Disconnected economists

As somebody who has never worked as an academic economist but still has all the passion for the subject that drove me to get a PhD, it was with a real sense of recognition that I read this article by Alexandra Lord in the Chronicle of Higher Education. It contains this call:

“If our profession is to thrive in or outside of the academy, we need to encourage and train new scholars to write accessibly. We also need to use new media to connect with the public. Fundamentally, we must provide more opportunities for graduate students to engage with the public, and we must better reward tenure-track and tenured faculty members for seeking to reach a general audience.”

She is writing about historians here, and the disconnect between academic historians and the massively enthusiastic amateurs who read popular history books, trace family trees, track down historical mysteries, re-enact events and so on. But the slight disdain academic historians feel for popularisers described in this article is shared with other academics, including of course economists.

The disconnect is far more troubling in the case of economics, for two reasons. One is that the academic discipline is in general disrepute because of the crisis, and while some economists in the universities are painfully aware of the need for change, I would say many others are either in denial or just can’t be bothered. The other reason is that economics has such a direct role in public policy and that makes public legitimacy essential if policies are to have the consent of the governed.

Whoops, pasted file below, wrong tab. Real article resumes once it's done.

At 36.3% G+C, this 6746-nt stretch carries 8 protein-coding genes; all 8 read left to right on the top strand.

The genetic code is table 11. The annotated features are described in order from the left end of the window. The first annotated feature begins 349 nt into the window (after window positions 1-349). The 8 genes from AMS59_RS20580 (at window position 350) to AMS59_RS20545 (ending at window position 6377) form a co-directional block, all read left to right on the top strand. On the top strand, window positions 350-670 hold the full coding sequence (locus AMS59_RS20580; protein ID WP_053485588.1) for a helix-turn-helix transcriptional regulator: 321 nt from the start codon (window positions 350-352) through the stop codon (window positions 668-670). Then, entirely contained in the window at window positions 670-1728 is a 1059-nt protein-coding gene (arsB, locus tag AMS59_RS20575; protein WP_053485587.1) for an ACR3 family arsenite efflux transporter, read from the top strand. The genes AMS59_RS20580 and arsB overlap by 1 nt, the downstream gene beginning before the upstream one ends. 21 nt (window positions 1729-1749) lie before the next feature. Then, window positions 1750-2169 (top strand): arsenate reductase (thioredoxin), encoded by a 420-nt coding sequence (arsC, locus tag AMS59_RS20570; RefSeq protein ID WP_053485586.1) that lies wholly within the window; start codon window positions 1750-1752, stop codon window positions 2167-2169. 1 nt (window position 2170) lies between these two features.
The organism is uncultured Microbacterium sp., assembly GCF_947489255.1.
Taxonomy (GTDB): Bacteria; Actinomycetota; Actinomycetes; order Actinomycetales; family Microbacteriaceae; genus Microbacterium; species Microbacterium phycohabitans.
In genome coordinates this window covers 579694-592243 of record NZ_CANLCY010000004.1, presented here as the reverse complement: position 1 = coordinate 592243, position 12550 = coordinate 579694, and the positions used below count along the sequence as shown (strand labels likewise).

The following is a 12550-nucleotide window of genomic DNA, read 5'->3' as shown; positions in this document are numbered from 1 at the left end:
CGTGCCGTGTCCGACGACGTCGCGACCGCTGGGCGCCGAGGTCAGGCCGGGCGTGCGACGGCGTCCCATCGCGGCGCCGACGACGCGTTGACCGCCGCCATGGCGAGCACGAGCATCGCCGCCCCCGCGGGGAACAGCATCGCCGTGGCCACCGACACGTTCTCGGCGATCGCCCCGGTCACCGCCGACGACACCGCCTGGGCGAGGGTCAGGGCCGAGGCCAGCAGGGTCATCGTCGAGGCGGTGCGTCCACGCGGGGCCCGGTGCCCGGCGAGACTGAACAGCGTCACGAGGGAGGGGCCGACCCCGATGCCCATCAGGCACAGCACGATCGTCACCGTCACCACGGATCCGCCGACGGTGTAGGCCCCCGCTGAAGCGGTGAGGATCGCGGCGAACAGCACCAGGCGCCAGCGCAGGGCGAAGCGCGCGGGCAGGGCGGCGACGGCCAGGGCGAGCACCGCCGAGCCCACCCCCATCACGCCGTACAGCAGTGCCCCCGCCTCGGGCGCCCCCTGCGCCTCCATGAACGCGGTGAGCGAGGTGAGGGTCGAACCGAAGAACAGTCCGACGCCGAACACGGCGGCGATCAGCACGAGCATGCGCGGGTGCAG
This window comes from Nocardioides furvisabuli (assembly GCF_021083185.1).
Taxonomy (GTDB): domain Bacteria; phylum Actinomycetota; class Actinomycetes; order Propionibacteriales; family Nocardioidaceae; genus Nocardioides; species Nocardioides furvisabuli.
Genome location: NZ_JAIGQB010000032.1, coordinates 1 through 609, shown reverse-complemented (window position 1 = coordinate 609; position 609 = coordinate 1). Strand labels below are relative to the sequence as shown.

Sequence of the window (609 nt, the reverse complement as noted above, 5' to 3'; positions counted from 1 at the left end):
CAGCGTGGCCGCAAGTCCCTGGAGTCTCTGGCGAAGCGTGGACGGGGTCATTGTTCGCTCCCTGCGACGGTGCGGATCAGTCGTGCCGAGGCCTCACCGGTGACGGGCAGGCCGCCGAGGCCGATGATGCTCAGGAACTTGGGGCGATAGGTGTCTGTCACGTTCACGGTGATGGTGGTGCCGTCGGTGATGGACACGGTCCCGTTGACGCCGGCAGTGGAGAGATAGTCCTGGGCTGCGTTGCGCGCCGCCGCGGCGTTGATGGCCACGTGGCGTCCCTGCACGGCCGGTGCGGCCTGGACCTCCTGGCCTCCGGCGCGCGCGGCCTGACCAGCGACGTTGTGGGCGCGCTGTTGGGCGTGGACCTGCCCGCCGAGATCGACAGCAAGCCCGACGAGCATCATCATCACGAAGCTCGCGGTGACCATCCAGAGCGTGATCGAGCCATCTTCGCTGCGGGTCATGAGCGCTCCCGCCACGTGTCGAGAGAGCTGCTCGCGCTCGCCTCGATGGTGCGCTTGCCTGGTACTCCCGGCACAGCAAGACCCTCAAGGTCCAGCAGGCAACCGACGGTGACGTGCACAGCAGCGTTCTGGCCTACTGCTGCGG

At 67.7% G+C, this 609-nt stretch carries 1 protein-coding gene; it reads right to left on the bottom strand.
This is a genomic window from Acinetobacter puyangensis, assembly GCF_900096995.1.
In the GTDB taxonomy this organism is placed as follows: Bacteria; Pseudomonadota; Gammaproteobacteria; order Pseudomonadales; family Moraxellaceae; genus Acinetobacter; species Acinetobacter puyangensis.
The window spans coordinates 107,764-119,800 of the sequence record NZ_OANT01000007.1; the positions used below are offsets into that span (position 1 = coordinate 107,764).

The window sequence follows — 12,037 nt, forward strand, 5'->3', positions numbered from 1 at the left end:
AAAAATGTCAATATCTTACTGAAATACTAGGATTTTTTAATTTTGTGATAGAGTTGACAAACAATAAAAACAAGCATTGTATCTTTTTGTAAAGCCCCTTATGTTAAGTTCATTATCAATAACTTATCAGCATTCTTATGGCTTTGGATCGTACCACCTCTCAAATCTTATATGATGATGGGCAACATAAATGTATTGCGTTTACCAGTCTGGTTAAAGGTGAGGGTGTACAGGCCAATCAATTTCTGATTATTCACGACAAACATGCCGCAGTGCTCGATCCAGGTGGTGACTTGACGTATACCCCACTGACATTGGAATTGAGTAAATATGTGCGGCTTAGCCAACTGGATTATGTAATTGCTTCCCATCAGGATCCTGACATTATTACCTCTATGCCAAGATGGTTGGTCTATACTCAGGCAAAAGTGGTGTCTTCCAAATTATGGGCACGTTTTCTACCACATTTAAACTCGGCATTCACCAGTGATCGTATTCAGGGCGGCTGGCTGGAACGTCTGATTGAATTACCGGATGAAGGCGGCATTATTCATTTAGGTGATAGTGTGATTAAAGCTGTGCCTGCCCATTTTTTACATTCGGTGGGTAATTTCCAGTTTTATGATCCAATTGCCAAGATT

The gap between academic and popular economics should not be overstated, especially as more of the academics engage via blogs and social networks. Neither should the fact that there is a gap, not only between the ivory tower and people in general but between the university economists and professional economists in government and business.

I applaud Ms Lord’s efforts on the history front. I do my bit for popular economics, along with heroes like Tim Harford and John Kay, and all the excellent economic journalists we have. There is other post-crisis movement too, as Sara Ledwith reported in her recent Reuters special feature. Planning for a pilot UK Festival of Economics in late November is under way, inspired by the Trento Festival of Economics. A book, [amazon_link id=”1907994041″ target=”_blank” ]What’s the Use of Economics[/amazon_link] (following up the February conference on teaching economics at the Bank of England) will be out in mid-September. The need for better communication by scholars, highlighted by Ms Jones in the case of historians, was emphasised by almost every contributor to the conference and book.

So I think the gap is narrowing – but then it needs to.

4 thoughts on “Disconnected economists

  1. The apparent disconnect between main stream macro economics and the realities of finance and banking is what I, as a layman, find so disconcerting. Actually replace “finance and banking” with common sense.

    • As an economist, I’m with you on the disconnect from actual banking and finance. (Common sense has its moments but can be overplayed.)

  2. A particular area might be to improve the input from UK academic economists into public debates.

    One blog commenter I have friendly cut and thrust with is always responding to my critiques by saying “the professors I work with aren’t like that.” And in the UK at least, that is often true – we have fewer neoclassical ideologues in Economics depts than many places. But you wouldn’t know it because the ideologues make the most noise.

    They are also, very damagingly, the ones who get most involved in branch fields like Health Economics. My area is Health Organisation and we spend a lot of effort trying to bring realism to the ideological fantasies of economists who write “drive-by” evidence free papers.

    • I’d be quite interested to know which economists you put in that camp. Not my speciality but the work I’ve read eg by CEP or Carol Propper seems pretty sound.

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